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DOJ, SEC & FBI Host Virtual Town Hall on Foreign Bribery and Health Care Fraud Enforcement DOJ, SEC & FBI Host Virtual Town Hall on Foreign Bribery and Health Care Fraud Enforcement

DOJ, SEC & FBI Host Virtual Town Hall on Foreign Bribery and Health Care Fraud Enforcement

The Federal Government’s enforcers disclosed in a virtual town hall that while they face some additional difficulties in enforcing laws against bribery and fraud due to COVID-19, they continue to pursue cases and find ways to overcome these challenges. On May 20, 2020, the U.S. Department of Justice (“DOJ”), U.S. Securities and Exchange Commission (“SEC”), and Federal Bureau of Investigation (“FBI”) held a virtual town hall where top officials from these agencies shared important insights on Foreign Corrupt Practices Act (“FCPA”) and health care fraud enforcement. Joining the town hall were:
  • Robert Zink, Chief of DOJ’s Fraud Section;
  • Joe Beemsterboer, Senior Deputy Chief of DOJ’s Fraud Section, overseeing health care fraud enforcement;
  • Daniel Kahn, Senior Deputy Chief of DOJ’s Fraud Section, overseeing FCPA enforcement;
  • Charles Cain, Chief of the SEC’s FCPA Unit; and
  • Leslie Backschies, Chief of the FBI’s International Corruption Unit.
Enforcement Challenges & Responses

Both the DOJ and SEC officials acknowledged at the outset of the town hall that the lack of access to the courts, including grand juries, and the limited ability to conduct in-person interviews have presented some difficulties to their enforcement efforts.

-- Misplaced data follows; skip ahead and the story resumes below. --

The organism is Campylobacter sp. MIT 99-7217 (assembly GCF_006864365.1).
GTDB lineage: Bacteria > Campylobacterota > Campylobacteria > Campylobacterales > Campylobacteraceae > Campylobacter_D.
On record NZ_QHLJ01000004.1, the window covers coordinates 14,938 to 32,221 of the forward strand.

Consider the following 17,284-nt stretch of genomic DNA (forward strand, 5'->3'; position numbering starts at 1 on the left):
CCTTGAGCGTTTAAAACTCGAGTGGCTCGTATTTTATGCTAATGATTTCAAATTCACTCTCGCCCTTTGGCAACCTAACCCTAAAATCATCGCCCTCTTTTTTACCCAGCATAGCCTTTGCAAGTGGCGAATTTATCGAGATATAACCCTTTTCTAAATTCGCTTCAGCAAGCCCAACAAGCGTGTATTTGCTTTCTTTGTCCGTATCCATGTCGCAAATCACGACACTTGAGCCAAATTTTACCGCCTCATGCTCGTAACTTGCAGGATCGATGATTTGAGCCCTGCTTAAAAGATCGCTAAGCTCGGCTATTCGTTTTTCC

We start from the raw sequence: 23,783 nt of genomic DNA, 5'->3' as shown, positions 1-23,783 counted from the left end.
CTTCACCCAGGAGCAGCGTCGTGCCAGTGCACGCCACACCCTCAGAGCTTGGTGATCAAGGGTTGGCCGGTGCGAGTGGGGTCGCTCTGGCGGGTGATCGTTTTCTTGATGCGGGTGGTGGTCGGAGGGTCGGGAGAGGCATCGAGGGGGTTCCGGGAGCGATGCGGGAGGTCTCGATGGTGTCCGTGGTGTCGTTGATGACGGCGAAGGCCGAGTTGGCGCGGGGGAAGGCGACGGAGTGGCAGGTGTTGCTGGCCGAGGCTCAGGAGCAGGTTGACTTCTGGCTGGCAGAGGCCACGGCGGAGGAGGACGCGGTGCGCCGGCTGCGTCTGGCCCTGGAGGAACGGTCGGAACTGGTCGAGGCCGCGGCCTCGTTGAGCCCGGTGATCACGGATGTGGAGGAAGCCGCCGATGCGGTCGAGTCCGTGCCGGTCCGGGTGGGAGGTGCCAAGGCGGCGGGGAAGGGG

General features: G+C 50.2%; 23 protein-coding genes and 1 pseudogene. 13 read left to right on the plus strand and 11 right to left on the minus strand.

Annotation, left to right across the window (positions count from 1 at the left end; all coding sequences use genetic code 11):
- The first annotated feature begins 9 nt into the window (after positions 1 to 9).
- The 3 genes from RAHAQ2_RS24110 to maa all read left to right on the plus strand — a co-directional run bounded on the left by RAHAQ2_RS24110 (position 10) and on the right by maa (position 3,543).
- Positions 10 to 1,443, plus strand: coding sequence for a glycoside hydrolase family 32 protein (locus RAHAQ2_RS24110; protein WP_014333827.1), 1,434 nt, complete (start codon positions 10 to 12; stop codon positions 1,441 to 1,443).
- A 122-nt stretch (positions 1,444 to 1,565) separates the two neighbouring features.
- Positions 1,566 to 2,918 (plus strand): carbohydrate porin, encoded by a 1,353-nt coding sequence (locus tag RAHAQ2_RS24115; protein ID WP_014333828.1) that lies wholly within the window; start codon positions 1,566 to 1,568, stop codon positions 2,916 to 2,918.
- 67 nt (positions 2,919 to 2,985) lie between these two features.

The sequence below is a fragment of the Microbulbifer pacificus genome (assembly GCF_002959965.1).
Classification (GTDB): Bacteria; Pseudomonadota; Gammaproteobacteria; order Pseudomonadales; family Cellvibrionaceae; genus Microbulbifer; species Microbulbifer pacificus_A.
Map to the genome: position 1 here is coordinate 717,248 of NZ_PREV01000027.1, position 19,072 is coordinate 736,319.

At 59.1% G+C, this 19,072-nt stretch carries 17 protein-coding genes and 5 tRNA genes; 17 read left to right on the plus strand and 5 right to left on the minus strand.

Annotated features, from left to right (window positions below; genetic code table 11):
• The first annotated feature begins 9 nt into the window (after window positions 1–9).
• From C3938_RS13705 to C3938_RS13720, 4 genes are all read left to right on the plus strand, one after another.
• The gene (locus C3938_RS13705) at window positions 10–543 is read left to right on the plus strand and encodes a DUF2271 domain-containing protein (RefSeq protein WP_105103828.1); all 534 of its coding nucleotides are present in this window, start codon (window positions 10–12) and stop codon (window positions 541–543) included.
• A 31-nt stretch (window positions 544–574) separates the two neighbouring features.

However, all of the officials emphasized that their units were operating at a pace similar to prior to the COVID-19 shutdown. Both the DOJ and SEC have not only continued to move along existing cases, but they have also opened new investigations during the past several months. Both the DOJ and SEC have developed creative approaches to move investigations forward, including conducting some interviews via secure virtual platforms. The FBI has also sought judicial approvals for warrants by telephone, which is not new but has been mostly reserved for urgent matters in the past.

Enforcement Priorities

In terms of enforcement priorities, Cain noted the SEC is focused on particular risks related to microcap fraud, offering fraud, insider trading, market manipulation, and financial statement/other disclosure fraud. He also reiterated that the SEC has developed a COVID-19 steering committee and is seeking to coordinate efforts with other federal and state agencies and self-regulatory organizations.